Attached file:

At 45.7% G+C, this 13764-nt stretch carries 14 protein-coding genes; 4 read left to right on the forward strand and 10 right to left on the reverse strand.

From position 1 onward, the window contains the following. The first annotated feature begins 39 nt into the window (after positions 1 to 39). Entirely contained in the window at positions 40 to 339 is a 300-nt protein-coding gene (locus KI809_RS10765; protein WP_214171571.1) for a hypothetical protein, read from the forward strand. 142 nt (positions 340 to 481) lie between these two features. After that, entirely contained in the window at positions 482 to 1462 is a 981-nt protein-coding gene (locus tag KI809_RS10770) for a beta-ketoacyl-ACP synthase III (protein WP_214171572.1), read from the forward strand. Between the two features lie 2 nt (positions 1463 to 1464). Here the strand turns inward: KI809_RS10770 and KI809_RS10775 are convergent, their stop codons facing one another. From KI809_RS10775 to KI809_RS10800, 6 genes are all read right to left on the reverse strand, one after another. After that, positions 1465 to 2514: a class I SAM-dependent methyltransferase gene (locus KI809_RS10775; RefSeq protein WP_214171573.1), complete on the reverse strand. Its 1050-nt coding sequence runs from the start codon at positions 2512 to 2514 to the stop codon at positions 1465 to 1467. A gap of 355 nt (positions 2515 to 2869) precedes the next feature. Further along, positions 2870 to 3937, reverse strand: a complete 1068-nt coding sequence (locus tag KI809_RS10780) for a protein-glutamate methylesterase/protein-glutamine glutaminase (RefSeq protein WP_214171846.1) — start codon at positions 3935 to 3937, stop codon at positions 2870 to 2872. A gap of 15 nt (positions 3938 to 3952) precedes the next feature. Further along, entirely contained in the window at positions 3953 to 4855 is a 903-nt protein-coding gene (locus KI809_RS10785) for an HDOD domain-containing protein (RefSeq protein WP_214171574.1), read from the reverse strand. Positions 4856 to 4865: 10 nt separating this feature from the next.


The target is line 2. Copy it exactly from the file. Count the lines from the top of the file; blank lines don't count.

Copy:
From position 1 onward, the window contains the following. The first annotated feature begins 39 nt into the window (after positions 1 to 39). Entirely contained in the window at positions 40 to 339 is a 300-nt protein-coding gene (locus KI809_RS10765; protein WP_214171571.1) for a hypothetical protein, read from the forward strand. 142 nt (positions 340 to 481) lie between these two features. After that, entirely contained in the window at positions 482 to 1462 is a 981-nt protein-coding gene (locus tag KI809_RS10770) for a beta-ketoacyl-ACP synthase III (protein WP_214171572.1), read from the forward strand. Between the two features lie 2 nt (positions 1463 to 1464). Here the strand turns inward: KI809_RS10770 and KI809_RS10775 are convergent, their stop codons facing one another. From KI809_RS10775 to KI809_RS10800, 6 genes are all read right to left on the reverse strand, one after another. After that, positions 1465 to 2514: a class I SAM-dependent methyltransferase gene (locus KI809_RS10775; RefSeq protein WP_214171573.1), complete on the reverse strand. Its 1050-nt coding sequence runs from the start codon at positions 2512 to 2514 to the stop codon at positions 1465 to 1467. A gap of 355 nt (positions 2515 to 2869) precedes the next feature. Further along, positions 2870 to 3937, reverse strand: a complete 1068-nt coding sequence (locus tag KI809_RS10780) for a protein-glutamate methylesterase/protein-glutamine glutaminase (RefSeq protein WP_214171846.1) — start codon at positions 3935 to 3937, stop codon at positions 2870 to 2872. A gap of 15 nt (positions 3938 to 3952) precedes the next feature. Further along, entirely contained in the window at positions 3953 to 4855 is a 903-nt protein-coding gene (locus KI809_RS10785) for an HDOD domain-containing protein (RefSeq protein WP_214171574.1), read from the reverse strand. Positions 4856 to 4865: 10 nt separating this feature from the next.